Elisabeth Easther took her family to the Vanuatu island of Bokissa - a mini paradise

Espiritu Santo, the largest of Vanuatu's islands, is a tropical cliche, with palm-fringed beaches, white sand and clear blue water teeming with aquatic life created, one presumes, when God was on acid. For divers, in addition to coral reefs, there are also countless curiosities left over from World War II, including the wreck of the SS President Coolidge, a 22,000 tonne luxury liner turned troop ship turned wreck diver's dream.

There are turtles, bats, coconut crabs and dugongs. If you haven't seen a dugong before, picture an underwater sea cow, grazing on the greens on the ocean floor. Santo also has waterfalls, extensive caves, mountains, forests, rivers and blue holes.

Dotted around Santo's mainland are smaller islands, and they're what appealed most because, when travelling, the further I am from the beaten track, the better I like it.

Our voyage to Bokissa Island Resort took two planes (Auckland-Vila, Vila-Santo), a spin in a car and a 30-minute boat ride, and the beaten track was nowhere to be seen.


On Bokissa there are no cars, no TVs, no irritations, just wall-to-wall paradise, with sweet little beachfront fares for digs. The 71ha forested island is home to about 100 people, and although there are no shops or roads, there is a kindy and a small school for children up to the age of 12 - which means readymade playmates for the younger members of your party, a highlight for my boy.

Leilani, 5, showed us how to blow bubbles through a flower stem, and Nathan, 7, a budding aeronautic engineer, made splendid paper darts. The boys shared a wavelength and, when not flying planes, spent happy hours spying on lizards and crabs.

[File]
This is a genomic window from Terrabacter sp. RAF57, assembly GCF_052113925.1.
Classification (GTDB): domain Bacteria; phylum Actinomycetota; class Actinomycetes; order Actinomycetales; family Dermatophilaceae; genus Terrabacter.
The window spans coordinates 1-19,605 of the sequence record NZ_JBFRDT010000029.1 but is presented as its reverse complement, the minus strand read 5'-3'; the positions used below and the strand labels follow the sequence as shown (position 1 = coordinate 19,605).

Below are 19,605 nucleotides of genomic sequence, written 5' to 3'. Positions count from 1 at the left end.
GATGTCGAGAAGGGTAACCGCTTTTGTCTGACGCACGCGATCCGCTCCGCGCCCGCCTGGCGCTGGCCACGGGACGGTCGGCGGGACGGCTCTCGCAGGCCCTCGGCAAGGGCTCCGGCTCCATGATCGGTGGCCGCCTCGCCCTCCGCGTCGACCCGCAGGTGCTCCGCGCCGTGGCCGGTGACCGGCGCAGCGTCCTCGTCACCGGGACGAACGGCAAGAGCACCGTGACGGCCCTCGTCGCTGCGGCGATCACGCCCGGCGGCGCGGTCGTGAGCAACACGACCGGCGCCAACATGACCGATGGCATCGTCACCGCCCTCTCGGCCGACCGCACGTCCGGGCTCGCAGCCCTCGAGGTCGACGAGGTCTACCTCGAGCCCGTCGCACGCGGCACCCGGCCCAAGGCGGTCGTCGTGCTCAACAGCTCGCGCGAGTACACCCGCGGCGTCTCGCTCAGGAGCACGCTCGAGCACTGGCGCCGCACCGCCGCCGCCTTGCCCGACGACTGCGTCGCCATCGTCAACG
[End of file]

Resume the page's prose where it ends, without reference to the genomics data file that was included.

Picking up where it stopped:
On Bokissa, with its beachfront massage parlour (therapeutic), extensive library, pool, jungle paths and doorstep coral reefs, you could occupy yourself for weeks without leaving. They're properly live coral reefs, too, the sort with twinkling blue LED lights installed by nature.

Bokissa also has a Padi dive centre, as well as visiting dugong.

Every morning at breakfast, tropical fruit a speciality, guests were shown a menu with two choices each for lunch and dinner, and everything was delicious. If you like fish, you're in luck, and if you don't, there's plenty for you, too.

And there are numerous excursions if your hammock releases you. One day we went by motorboat to another island where we paddled up a mangrove studded river, swam in a striking blue hole then enjoyed a barbecue on the beach. On the way home we occasionally cut the motor to reel in fish.

Another day we returned to mainland Santo to snorkel at Million Dollar Point over mountains of dumped war surplus, utterly eerie to see in the sea - especially the forklift - now home to fish.

Aaron, our tour guide, was fabulous and full of information. At the height of World War II, Santo hosted more than 100,000 Allied troops. At one point there were more than 40 cinemas, five airstrips and four field hospitals. The crashed B17 bomber strewn through the jungle was a harsh reminder of war's reality.


Champagne Beach, where cruise ships park, with its pink sand and sparkling water, is as pretty as a postcard.

In Port Orly, Aaron showed us coconut crabs with nippers so strong they can snap your fingers off. We stopped at a coconut processing plant, a little shack with roaring furnaces. This is backbreaking work. The locals earn a pittance for each tonne they produce, while offshore entities sell it on for a fortune. Back on Bokissa, things are more egalitarian and, whether you're a diver, history buff, hiker, caver, angler or just idle, Bokissa makes a heavenly base.

Getting there: Espiritu Santo is a 50-minute flight from Port Vila. Air Vanuatu flies this route daily.

Accommodation: Bokissa Island Eco Resort is great for families, adults, lazy people, busy people, all people.